Tuesday, October 25, 2011


I got hooked on Amanda Hesser and Merrill Stubbs’ engaging website, Food52.com the minute I heard about it.  Dedicated to the creativity, resourcefulness and taste of the home cook, the recipes, which come from their loyal followers, friends and professional colleagues, stay focused on the home cook.  It’s a classy website with elegantly simple graphics, how-to videos that encourage the viewer/reader to cook.  Hesser and Stubbs, share a winning vision.  They view recipes as a template and variation is encouraged.    Reading the community response to the recipes is infectious.  Hesser and Stubbs interview some of their swell culinary friends, demonstrate really useful techniques, and cut up like best friends.  Now as promised here is THE FOOD52 COOKBOOK: 140 Winning Recipes from Exceptional Home Cooks (HarperCollins; $35.00), the first in what I hope will be a series of books from them (a second volume is promised).  Amongst a flood of cookbooks this fall, this book is fun to read, has a truly wonderful range of recipes, and is easily my favorite book of the season.  

“Food 52 grew out of an insight we had while working on The Essential New York Times Cookbook: many of the best recipes come from home cooks,” Hesser and Stubbs write in their Introduction to THE FOOD52 COOKBOOK.  It occurred to us that home cooks are both practical and inventive, and these qualities tend to lead to great recipes.  At Food52.com, we recognize talented home cooks by giving them a place to show off their work, a place where cooks of all levels come to be inspired and be part of a constructive and supportive community.”  Their calls for reader’s best recipes by categories resulted in superb recipes that I’ve cooked and have been received with enthusiasm and gusto.  Peter Steinberg’s Amagansett Corn Salad is the very essence of summer by combining sweet corn and cherry tomatoes with good quality balsamic vinegar—no oil.  Try it.  From Savour comes an astonishingly tasty Simple Summer Peach Cake. It is one of those recipes that earns standing ovations.  Almond flour, almond and vanilla extracts and nutmeg are joined with buttermilk, flour, butter, an egg, baking powder and soda with peaches (on my second go at this cake, I saved time by using nectarines and skipped the peeling process).  The simplicity of this cake cannot be underlined enough.  It’s a snap to put together. It tastes heavenly the day you make it, and if you’re lucky enough to have leftovers, it’s amazing for breakfast. It’s a shame the tomato season is over, because Meredith Shanley’s BLT Panzanella has tomatoes, ciabatta, arugula and bacon and gets dressed with a creamy, lemony dressing that has a small amount of the bacon drippings, mayonnaise and Dijon mustard in it to add more flavor.  Just look at Dagny’s Zucchini Pancakes, and tell me you wouldn’t eat a pile of them if they were put in front of you.  “A little grated potato binds the cakes and gives them the crispness of latkes,” the authors write in their headnote to this superb recipe.  I recently made Monkeymom’s Wishbone Roast Chicken with Herb Butter.  One can never have enough recipes for roast chicken and this one has a great gimmick.  The chicken roasts “beer can style” on the center tube part of a tube pan, which allows the fat “to drip off the bird while it cooks, and we think it does a great job of helping to cook the chicken evenly.” The creator of this method has thought about the technique of her perfect recipe—shallots and butter go under the skin of the bird, and the prepared chicken gets an eight hour sit in the refrigerator to ensure crispy skin.  I made this for a friend who is impossible to cook for—fussy and limited in what he will eat.  I was delighted to see him sneak bits of chicken from the platter to his plate, even it if was only white meat (that’s okay, I prefer dark meat anyway).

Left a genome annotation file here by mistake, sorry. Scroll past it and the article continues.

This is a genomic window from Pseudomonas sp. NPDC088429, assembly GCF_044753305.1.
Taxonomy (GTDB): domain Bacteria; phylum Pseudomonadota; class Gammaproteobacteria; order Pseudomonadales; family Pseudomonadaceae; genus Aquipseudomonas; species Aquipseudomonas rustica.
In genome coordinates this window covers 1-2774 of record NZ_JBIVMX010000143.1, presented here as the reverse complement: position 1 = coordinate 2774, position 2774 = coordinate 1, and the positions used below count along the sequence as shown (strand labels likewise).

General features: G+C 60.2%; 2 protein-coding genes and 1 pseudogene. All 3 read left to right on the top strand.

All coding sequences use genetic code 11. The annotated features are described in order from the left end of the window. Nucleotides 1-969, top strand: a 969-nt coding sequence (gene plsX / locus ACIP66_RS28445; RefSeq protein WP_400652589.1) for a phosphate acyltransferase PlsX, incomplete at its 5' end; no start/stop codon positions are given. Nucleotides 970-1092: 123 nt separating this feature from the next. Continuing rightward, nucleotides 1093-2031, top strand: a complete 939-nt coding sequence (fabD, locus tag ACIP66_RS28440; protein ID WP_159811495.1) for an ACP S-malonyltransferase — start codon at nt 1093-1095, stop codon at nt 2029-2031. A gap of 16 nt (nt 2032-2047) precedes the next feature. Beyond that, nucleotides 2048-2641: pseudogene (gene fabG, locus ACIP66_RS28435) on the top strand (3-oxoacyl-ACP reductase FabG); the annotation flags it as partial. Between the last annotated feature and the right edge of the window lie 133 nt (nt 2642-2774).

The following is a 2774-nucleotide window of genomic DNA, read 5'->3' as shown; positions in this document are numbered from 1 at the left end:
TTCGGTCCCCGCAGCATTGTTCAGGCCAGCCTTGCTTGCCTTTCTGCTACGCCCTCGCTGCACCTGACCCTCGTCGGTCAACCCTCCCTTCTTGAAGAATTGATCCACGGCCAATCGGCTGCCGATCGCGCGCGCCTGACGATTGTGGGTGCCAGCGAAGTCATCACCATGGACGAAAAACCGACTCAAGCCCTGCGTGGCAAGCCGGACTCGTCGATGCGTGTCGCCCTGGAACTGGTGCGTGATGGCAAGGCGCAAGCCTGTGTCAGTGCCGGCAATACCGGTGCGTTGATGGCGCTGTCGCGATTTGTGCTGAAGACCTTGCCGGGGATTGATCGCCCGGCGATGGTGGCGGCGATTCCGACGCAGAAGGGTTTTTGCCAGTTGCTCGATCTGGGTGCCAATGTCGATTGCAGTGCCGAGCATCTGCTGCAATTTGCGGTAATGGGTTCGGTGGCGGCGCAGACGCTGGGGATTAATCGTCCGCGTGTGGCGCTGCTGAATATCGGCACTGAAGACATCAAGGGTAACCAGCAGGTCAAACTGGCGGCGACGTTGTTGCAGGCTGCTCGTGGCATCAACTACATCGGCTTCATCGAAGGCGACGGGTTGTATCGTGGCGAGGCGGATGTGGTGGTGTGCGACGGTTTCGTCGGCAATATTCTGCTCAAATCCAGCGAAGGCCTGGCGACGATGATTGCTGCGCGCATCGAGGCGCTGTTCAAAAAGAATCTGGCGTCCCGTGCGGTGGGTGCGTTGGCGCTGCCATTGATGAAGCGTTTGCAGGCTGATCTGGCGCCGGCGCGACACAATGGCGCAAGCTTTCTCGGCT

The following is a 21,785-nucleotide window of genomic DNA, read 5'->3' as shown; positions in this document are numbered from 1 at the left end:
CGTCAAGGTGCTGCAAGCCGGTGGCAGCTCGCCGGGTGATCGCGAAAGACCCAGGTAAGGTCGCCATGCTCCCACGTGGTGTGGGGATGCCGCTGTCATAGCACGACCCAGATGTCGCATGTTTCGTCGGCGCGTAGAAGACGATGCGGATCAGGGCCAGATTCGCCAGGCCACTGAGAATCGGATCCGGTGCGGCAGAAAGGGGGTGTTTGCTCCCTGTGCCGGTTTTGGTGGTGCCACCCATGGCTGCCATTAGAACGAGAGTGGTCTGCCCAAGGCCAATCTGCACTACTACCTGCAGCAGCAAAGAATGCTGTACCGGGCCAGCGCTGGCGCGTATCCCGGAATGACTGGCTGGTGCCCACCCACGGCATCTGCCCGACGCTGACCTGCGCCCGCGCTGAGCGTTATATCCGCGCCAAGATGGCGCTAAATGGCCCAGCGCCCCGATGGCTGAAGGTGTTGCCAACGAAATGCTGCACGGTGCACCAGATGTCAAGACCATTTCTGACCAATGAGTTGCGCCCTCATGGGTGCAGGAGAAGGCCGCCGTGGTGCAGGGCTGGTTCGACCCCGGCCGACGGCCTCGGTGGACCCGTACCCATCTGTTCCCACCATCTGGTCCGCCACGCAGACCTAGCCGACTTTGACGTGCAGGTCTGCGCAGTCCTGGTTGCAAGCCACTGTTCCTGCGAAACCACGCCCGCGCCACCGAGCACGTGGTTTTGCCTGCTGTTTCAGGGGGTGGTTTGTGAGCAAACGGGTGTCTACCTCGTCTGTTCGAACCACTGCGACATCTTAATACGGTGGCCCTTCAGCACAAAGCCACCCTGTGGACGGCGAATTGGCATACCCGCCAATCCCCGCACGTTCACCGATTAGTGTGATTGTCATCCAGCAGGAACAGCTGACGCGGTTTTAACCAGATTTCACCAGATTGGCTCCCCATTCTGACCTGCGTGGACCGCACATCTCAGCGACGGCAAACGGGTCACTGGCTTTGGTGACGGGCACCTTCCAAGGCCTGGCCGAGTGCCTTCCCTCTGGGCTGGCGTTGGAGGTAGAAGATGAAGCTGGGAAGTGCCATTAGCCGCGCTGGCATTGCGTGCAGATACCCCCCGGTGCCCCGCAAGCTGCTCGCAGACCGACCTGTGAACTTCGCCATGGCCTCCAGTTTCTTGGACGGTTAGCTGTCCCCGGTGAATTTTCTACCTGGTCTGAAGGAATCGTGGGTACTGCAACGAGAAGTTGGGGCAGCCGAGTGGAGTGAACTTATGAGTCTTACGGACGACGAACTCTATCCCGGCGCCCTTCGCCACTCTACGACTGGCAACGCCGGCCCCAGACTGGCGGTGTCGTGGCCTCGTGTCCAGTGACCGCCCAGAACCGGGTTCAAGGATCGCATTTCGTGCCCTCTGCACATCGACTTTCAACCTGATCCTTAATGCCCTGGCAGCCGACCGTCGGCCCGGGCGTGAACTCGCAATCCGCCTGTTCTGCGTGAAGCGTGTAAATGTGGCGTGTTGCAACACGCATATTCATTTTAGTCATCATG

Amanda Hesser (left) and Merrill Stubbs, who always look like they are having fun at Food52.com.

As far as recipes I haven’t made, I love the addition of peas in Eric Liftin’s Daddy’s Carbonara, which looks to be an excellent American version of the Roman original with bacon instead of guanciale.  That’s okay.  My first version of this dish used bacon and it’s delicious (is there nothing bacon doesn’t enhance?). Abs’ Not Red Velvet Cake with Fudge Glaze will save you time, and is as impressive as the original it emulates. I’m dying to make Susan’s Jordan-based Fasoolya Khadra (Beef and Green Bean Stew).  “This is one of those recipes, like pot-au-feu, that seem to defy the laws of cooking by coaxing an intensely flavorful sauce from water rather than broth or wine.” Aliwaks Luciana’s Porchetta look so doable for a change, and is destined for one of my Saturday night dinner parties soon.